While you are out there protesting, keep in mind that as African-Americans/Blacks we need to continue to come together in unity. I would love to see a multitude of Black owned businesses emerging within the next years to come, and I would like to see us keep those businesses in our communities and for them not to be sold off to “white companies and investors”.

The Black community has the highest buying power, so if we take that power and put it back into our own communities, just imagine how much we would thrive as a community and what the future would like for our youth that will soon be taking over. Let’s be an example and stand up for what’s ours. Let’s take back our communities in a positive way.

I would love to hear your feedback, please tweet me at @NaomiKBonman on Twitter, or email me atnaomibonman@gmail.com.

Africans Living in the U.S. Connect with Culture through New Network

Spokesperson for Africa Magic GO, Juliet Ibrahim

Spokesperson for Africa Magic GO, Juliet Ibrahim

Interview by Naomi K. Bonman

Africa Magic GO has recently launched in the United States. The network is similar to “Hulu”, in offering the latest film and television series from the Continent of Africa. Now Africans living in the U.S., and other African culture lovers can connect with the African culture by tuning in via their computer and mobile devices.

This new service is available at just $8 a month where customers can stream hundreds of movies and TV shows. African Magic GO also helps people tap into the prolific offerings of the world’s largest film industry, Nollywood, as well as productions from other parts of Africa. To assist in getting the word out, popular Ghanaian actress, Juliet Ibrahim, is one of the new spokespeople for the network.

In addition to acting, Miss Ibrahim is a business-oriented person who proudly owns Envoque Beauty Parlor, House of Glamour boutique, Dolfins Modeling Agency, and Jewels Productions. She also recently delved into music and is soon to debut her album. In December 2011, the actress launched her Juliet Ibrahim Foundation (JIF) to start an awareness campaign about kidney cancer. The JIF is aimed at helping Ghanaians and other West African citizens to know their status and prevent kidney cancer from getting to the incurable stage. JIF is poised to help save lives and put smiles on the faces of the less fortunate living with kidney cancer but can’t afford to handle their bills.

Question and Answer with Miss Juliet:

Naomi K. Bonman: What inspired you to become involved with Africa Magic GO?

Juliet Ibrahim: Africa Magic is a major brand in Africa. It is a privilege to be a part of their new product Africa Magic GO, which enables Africans in the Diaspora to stay in touch with their roots while living abroad. Finally, my fans living abroad can get to watch my exclusive movies, TV shows and TV series way before the movie comes out on DVD. It’s a good brand to be associated with as a celebrity from Africa. For my fans reading this article, they can log on to www.africamagicgo.com and register and watch one of my latest movies on there is called “Blurred Lines.”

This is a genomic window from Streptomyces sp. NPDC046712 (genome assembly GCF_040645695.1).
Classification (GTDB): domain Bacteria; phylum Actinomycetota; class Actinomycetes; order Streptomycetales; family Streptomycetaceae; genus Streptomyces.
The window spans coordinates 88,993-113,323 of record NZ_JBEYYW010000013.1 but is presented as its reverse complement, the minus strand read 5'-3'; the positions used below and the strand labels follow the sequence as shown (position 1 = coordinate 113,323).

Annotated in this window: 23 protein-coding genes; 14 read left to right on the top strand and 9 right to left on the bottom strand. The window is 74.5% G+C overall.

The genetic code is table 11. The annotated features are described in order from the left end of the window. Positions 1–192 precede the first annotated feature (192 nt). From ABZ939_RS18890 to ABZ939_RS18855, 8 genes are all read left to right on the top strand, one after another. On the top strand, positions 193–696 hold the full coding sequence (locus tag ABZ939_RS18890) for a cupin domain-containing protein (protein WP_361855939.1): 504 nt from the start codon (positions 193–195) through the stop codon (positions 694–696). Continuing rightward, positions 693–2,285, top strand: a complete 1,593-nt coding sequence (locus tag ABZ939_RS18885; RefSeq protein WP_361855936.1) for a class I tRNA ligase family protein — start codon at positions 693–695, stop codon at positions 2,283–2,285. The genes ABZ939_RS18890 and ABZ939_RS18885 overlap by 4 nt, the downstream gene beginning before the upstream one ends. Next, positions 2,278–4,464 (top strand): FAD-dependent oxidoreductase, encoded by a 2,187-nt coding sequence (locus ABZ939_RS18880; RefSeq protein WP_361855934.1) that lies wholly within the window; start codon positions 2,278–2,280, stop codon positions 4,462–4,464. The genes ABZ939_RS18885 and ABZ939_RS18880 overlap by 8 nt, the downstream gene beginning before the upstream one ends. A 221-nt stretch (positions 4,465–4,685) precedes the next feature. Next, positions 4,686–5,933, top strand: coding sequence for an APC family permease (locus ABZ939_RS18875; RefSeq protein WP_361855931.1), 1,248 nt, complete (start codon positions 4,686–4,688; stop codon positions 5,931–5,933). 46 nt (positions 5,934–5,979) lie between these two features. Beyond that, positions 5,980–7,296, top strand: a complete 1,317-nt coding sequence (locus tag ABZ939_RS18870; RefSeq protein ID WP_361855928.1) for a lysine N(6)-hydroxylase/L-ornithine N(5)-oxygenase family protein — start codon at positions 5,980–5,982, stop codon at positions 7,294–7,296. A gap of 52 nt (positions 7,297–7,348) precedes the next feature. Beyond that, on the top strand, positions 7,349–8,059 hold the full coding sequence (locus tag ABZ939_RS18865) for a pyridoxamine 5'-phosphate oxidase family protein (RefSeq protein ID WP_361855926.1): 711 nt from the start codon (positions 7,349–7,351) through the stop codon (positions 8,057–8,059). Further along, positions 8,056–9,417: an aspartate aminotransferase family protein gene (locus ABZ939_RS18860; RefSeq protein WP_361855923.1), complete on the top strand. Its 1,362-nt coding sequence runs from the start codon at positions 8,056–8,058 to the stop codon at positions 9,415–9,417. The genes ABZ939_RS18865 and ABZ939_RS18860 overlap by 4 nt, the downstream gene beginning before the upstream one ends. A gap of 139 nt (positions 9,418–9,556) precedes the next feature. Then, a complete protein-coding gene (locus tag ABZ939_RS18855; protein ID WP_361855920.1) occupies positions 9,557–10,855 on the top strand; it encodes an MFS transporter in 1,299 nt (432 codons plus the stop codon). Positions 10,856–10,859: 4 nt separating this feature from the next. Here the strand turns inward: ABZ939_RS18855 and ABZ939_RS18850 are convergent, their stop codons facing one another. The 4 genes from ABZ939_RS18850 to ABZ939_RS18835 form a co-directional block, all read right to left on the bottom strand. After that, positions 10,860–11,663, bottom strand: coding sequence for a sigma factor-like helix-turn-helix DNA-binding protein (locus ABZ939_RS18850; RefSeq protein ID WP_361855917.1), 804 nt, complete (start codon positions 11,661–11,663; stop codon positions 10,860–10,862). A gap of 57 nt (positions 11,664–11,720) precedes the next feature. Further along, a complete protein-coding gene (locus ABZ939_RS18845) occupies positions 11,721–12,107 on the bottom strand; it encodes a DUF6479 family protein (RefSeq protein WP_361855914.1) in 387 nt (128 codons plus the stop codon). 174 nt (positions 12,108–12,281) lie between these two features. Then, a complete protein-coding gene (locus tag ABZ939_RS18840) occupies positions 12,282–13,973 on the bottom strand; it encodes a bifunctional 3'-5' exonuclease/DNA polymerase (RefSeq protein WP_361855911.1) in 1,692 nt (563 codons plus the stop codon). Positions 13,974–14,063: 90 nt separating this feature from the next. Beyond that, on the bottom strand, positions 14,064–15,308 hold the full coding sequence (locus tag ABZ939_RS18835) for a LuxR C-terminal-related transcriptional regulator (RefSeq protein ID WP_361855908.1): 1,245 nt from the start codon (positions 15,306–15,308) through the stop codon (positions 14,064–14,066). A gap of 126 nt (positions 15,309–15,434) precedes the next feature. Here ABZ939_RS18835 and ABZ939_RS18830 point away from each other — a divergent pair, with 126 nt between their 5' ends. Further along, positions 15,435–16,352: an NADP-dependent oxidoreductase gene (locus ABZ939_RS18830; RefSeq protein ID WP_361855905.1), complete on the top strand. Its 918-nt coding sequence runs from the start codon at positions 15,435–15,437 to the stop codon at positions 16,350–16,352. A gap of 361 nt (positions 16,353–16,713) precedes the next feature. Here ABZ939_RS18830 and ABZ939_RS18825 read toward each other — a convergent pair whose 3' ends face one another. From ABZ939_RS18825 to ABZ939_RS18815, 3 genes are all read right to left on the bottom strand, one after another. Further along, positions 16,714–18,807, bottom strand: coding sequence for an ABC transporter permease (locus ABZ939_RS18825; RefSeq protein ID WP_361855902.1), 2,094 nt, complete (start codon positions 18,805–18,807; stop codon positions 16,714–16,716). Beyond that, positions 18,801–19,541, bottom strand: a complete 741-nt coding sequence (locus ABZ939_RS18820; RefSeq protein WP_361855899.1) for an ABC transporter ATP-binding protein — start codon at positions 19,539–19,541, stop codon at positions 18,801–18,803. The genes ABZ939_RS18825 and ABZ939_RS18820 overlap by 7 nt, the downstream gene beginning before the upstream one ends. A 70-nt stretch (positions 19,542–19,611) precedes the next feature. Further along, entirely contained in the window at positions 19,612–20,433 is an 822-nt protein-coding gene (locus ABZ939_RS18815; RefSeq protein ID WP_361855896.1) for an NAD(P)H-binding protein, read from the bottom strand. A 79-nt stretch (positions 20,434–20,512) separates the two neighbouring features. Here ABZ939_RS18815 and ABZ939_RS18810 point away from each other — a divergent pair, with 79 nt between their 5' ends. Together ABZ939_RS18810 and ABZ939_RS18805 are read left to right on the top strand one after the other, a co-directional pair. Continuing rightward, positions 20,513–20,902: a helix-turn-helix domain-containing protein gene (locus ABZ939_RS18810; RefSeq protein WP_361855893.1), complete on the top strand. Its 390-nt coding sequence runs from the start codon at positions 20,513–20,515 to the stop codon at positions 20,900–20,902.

Naomi K. Bonman: What projects are you currently working on?

Juliet Ibrahim: I just wrapped filming my second personal movie production called “Shattered Romance,” and it’s a project I am so proud of. It features both Nigerian and Ghanaian actors. I am also promoting my new music video “It’s Over Now,” which is enjoying a lot of airplay currently. Lastly, I’ve been on a campaign to educate the public and create awareness for my kidney cancer awareness foundation; it’s been successful so far.

Naomi K. Bonman: Do you have any upcoming plans on doing more work here in the States?

Juliet Ibrahim: Certainly! I intend to work here in the States and am very open to offers and various opportunities here. I am not limited to working only in Africa. I am currently looking for an amazing PR person and manager out here in the U.S. so we get a lot of work done. Juliet Ibrahim is a brand that I believe needs to expand and be known worldwide. I have plans of launching my NGO in the United States as well; it’s already been registered out here.

For more information on the network, visit www.africamagicgo.com. To read more on Juliet Ibrahim visit www.julietibrahim.net.

WWAM Inc., Hosts Special Luncheon for Summer Food Program Volunteers

Dr. Deborah Winn (Front, Center) with summer volunteers. Photo Credit: Naomi K. Bonman

Dr. Deborah Winn (Front, Center) with summer volunteers.
Photo Credit: Naomi K. Bonman

SAN BERNARDINO, CA – On Friday, August 1, Willing Winn Associates and Mission  (WWAM) Inc., hosted a special luncheon for its volunteers that assisted with the Summer Food Program which was held at Juanita Jones Blakely Elementary School. The next community event that WWAM will be presenting is the grand opening of its I.S.A.H. (It Starts At Home) program on Thursday, September 18. For more information on how you can become involved with the event, please email Dr. Deborah Winn at wwaminc92@yahoo.com.